Having a horse at home is a lot of work. Between feeding, cleaning stalls and grooming, most horse owners spend at least an hour a day at the barn. The horse relies on its owner 365 days a year. It does not understand the difference between a holiday and any other day of the week.

But, having a horse at home is also rewarding. There is nothing quite like the sound of hooves galloping to the gate to arrive on time for afternoon feed. Morning coffee is far more enjoyable when savored while watching the horses play in the field. And when life gets you down, nothing is as relaxing as spending an hour brushing your horse.

Horse keeping is not for everyone, but neither is it beyond the ability of the average person. Ask many questions and take the time to plan and perhaps you too can have a horse at home.

Top 3 Reasons to Use a Self Cleaning Cat Litter Box
By A. J. Lowery

Maybe you have heard of a self cleaning cat litter box but have wondered if they are effective or just a bunch of hype. In reality, these litter boxes have many advantages over traditional litter pans. They can keep your environment healthier and save time too. If you have ever wondered about these litter loving gadgets, here are the top three reasons to consider getting one for your pet.

Reason #3 - It's Healthier

Most models of self cleaning litter boxes clean the pan around the clock automatically. This constant cleaning makes it less likely that unhealthy bacteria will develop in the pan. In ordinary cat boxes, the bacteria can grow and get on kitty's paws and then be tracked through the house. That is not healthy for pet or owner. While keeping the litter box clean is your best defense, unless you are home all of the time, it's next to impossible to keep the pan waste free. A robotic litter box is an ideal solution and healthier for pet and owner alike.

Reason #2 - It's Less Stinky

Let's face it, a litter box can become ripe with odor rather quickly, especially in hot or humid weather. These foul odors are unpleasant for humans and may even discourage kitty from using the box. The continuous maintenance and scooping that a self cleaning cat box provides makes a significant impact on odor control. Most models scoop waste in to a sealed unit, trapping the odor and keeping the actual pan smelling fresh. For people who work long hours or take short weekend trips, you can look froward to coming home to a house that doesn't smell like a used litter box.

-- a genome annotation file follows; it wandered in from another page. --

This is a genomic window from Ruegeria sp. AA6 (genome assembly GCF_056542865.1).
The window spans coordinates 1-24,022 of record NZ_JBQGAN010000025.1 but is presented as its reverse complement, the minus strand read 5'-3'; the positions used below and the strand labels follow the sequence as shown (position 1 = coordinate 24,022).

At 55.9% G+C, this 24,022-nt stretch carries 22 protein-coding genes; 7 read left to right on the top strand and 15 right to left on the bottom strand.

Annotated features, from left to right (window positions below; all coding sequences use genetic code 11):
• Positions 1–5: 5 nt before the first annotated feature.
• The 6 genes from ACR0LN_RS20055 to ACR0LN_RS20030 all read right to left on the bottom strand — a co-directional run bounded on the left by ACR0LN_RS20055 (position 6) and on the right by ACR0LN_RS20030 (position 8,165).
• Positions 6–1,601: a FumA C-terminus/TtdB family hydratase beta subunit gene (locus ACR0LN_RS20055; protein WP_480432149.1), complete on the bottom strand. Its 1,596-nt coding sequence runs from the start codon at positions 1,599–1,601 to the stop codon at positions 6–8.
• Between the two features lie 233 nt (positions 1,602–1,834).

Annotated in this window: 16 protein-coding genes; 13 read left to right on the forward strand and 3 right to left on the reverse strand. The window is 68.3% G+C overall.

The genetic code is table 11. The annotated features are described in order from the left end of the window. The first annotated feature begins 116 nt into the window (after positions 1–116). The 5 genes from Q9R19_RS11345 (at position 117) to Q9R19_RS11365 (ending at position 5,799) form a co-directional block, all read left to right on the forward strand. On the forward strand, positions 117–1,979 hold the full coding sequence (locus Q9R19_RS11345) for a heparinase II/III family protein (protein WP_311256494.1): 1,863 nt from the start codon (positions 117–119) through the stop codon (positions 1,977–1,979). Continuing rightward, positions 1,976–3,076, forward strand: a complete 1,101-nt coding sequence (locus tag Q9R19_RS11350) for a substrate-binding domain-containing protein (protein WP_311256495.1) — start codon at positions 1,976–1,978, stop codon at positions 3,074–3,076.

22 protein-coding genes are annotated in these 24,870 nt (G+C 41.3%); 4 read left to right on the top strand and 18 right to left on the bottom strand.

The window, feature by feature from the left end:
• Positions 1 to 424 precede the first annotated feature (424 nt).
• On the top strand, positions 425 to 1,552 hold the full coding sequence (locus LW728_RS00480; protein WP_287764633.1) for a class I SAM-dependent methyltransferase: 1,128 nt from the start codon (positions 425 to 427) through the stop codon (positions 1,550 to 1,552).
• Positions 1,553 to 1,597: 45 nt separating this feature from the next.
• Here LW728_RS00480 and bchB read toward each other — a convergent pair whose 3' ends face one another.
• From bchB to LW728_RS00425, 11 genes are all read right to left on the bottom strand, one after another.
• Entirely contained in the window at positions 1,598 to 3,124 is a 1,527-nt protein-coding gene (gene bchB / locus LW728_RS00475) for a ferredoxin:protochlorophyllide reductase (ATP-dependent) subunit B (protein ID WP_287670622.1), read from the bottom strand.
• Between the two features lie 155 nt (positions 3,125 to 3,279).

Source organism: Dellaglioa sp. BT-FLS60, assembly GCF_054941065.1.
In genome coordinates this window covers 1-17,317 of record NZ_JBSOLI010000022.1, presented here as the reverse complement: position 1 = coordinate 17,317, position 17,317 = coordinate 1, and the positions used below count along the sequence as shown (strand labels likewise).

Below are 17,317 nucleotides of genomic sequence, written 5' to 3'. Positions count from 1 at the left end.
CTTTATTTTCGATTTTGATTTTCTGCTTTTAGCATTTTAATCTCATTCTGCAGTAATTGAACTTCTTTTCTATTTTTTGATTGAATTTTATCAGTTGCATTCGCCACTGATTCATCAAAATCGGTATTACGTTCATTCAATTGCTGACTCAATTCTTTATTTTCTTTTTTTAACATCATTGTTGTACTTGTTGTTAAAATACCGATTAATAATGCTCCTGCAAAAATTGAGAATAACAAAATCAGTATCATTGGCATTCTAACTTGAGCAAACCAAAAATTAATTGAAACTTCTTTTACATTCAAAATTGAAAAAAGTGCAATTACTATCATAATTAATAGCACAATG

Reason #1 - It's a Huge Time Saver

Who likes to scoop the litter box anyways? Not I and not anyone else in my household. If the chore of cleaning up after kitty sends everyone running in the other direction, a self cleaning litter box may just change that. Most models require occasional maintenance which consists of emptying the waste pan and nothing more. Where as scooping can take time and needs to be done daily if you have multiple cats, cleaning an automatic cat box is fast and simple. So quick and easy in fact that you may just find that others are more willing volunteer for the chore.

No matter what reason you find most compelling, investing in a self cleaning litter box for your pet can make a dramatic difference in your home. This is one of those devices that will have you wondering how you ever managed without it.

If you would like help choosing the right automatic cat box for you and your kitty's, be sure to check out my site for a number of litter box reviews. On my site you will find feedback from other cat owners on the variety of self cleaning cat boxes on the market and learn which ones work best and which ones are better avoided.

The author is the editor of

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Dogs Obedience Training - The 5 Basic Commands
By Adrian Van Drunen

There are many commands that can be used in your dogs obedience training, here you will find listed the basic commands and how to train your dog to do them.

• Sit - This is the first and most basic command to teach you dog. Start by gently pushing you dogs back end down and saying the word sit. They will catch on eventually to what you want.

• Down - This is the second command we want to tackle. Use this command to keep excitable dogs from jumping up on people. To train this command to your dog tell them down when them begin jumping up, do not act excited when they jump on you and if needed, physically place their legs on the ground.

• Stay - Next is the stay command. Placing a treat on the ground and as he moves ahead command "Stay", you can put your hand up as you say this. Move farther away as they start to obey.